This lesson helps students to explore mood in selected passages from the first chapter of Neil Gaiman's The Graveyard Book. How does the author convey that the man Jack is scary? Which words help us to know that there is something desperate and panicked about the ghost of the baby's mother? After working with these examples from the first chapter, students can keep track of mood in later chapters, citing passages and discussing their favorites with classmates.
This lesson is geared toward grades 6-8. The activity can be assigned as homework and/or used in a class discussion. It is not necessary to have a copy of the book to complete the written exercises. An answer key is provided so the discussion could be led by a substitute teacher, if necessary.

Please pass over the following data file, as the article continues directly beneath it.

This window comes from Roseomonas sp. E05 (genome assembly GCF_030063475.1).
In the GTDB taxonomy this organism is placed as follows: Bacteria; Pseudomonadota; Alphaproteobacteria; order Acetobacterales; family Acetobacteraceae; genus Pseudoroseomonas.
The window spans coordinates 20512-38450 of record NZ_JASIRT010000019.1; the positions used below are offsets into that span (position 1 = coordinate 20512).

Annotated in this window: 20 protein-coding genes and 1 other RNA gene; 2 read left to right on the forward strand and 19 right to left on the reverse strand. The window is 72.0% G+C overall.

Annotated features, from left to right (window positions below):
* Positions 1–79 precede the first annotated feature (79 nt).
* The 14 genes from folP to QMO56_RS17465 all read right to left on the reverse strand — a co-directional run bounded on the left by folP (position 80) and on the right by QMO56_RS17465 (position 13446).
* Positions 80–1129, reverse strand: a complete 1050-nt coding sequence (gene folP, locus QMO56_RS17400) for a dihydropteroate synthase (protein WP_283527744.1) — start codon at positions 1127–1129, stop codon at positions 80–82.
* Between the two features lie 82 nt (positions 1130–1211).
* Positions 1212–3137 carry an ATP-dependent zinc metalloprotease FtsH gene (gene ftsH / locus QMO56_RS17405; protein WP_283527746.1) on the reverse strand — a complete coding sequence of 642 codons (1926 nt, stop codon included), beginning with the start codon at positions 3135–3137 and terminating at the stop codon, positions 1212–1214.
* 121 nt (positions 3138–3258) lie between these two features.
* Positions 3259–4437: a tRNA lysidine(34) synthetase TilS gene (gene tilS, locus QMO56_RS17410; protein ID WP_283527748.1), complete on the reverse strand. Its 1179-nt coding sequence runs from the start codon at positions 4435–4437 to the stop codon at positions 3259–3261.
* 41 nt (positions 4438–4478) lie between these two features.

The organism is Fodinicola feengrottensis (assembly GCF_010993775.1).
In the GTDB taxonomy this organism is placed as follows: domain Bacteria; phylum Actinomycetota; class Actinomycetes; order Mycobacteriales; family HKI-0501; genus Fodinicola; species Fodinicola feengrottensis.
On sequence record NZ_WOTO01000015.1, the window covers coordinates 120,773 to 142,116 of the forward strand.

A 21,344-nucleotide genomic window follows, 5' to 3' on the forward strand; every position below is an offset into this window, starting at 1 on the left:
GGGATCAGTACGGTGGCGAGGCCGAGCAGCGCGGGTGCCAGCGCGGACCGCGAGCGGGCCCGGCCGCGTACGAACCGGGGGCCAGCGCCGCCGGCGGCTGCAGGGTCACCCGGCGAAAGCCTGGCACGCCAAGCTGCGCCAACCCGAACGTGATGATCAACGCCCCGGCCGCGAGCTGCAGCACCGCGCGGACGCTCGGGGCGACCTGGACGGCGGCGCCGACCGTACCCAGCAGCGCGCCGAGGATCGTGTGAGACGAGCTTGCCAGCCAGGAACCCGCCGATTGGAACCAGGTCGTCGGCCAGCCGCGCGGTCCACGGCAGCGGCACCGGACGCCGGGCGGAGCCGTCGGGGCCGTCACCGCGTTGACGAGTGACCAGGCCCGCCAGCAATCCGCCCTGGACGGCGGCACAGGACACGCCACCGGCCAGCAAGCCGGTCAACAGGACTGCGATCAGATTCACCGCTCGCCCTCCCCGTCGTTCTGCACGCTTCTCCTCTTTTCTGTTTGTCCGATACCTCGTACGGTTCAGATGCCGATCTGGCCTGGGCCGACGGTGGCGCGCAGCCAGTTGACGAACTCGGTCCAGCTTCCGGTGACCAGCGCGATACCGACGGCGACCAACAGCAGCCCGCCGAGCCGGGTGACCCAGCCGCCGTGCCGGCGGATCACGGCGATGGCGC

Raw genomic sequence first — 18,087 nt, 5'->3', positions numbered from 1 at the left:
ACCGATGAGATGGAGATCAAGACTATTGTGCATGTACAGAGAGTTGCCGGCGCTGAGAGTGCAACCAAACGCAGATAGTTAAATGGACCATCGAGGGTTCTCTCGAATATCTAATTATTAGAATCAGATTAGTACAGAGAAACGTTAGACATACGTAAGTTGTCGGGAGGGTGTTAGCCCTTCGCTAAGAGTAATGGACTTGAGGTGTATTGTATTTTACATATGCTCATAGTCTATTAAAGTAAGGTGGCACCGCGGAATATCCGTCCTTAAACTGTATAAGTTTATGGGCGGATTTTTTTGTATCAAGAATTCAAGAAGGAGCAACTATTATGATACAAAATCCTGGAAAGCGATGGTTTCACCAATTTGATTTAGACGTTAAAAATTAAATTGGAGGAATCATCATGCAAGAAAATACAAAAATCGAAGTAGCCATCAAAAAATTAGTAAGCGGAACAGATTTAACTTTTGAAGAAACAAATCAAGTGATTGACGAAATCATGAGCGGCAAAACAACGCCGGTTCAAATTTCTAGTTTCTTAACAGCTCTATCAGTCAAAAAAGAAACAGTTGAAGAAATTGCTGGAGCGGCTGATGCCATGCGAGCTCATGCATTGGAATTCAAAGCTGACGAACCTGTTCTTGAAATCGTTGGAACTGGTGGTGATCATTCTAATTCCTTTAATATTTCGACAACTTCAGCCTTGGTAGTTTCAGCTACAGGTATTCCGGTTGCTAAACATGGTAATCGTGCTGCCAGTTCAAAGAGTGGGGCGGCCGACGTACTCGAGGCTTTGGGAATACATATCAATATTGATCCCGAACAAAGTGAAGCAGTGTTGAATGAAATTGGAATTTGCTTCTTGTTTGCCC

Although ability to identify literary mood is not a required skill in the Common Core standards for middle school ELA, this activity relates to the "Vocabulary Acquisition and Usage" standard and "Text Types and Purposes":
- Demonstrate understanding of figurative language, word relationships, and nuances in word meanings.
- Use precise words and phrases, relevant descriptive details, and sensory language to capture the action and convey experiences and events.
by Sara Hathaway
Mood in The Graveyard Book, by Neil Gaiman (Chap. 1) by Sara Hathaway is licensed under a Creative Commons Attribution-NonCommercial-NoDerivs 3.0 Unported License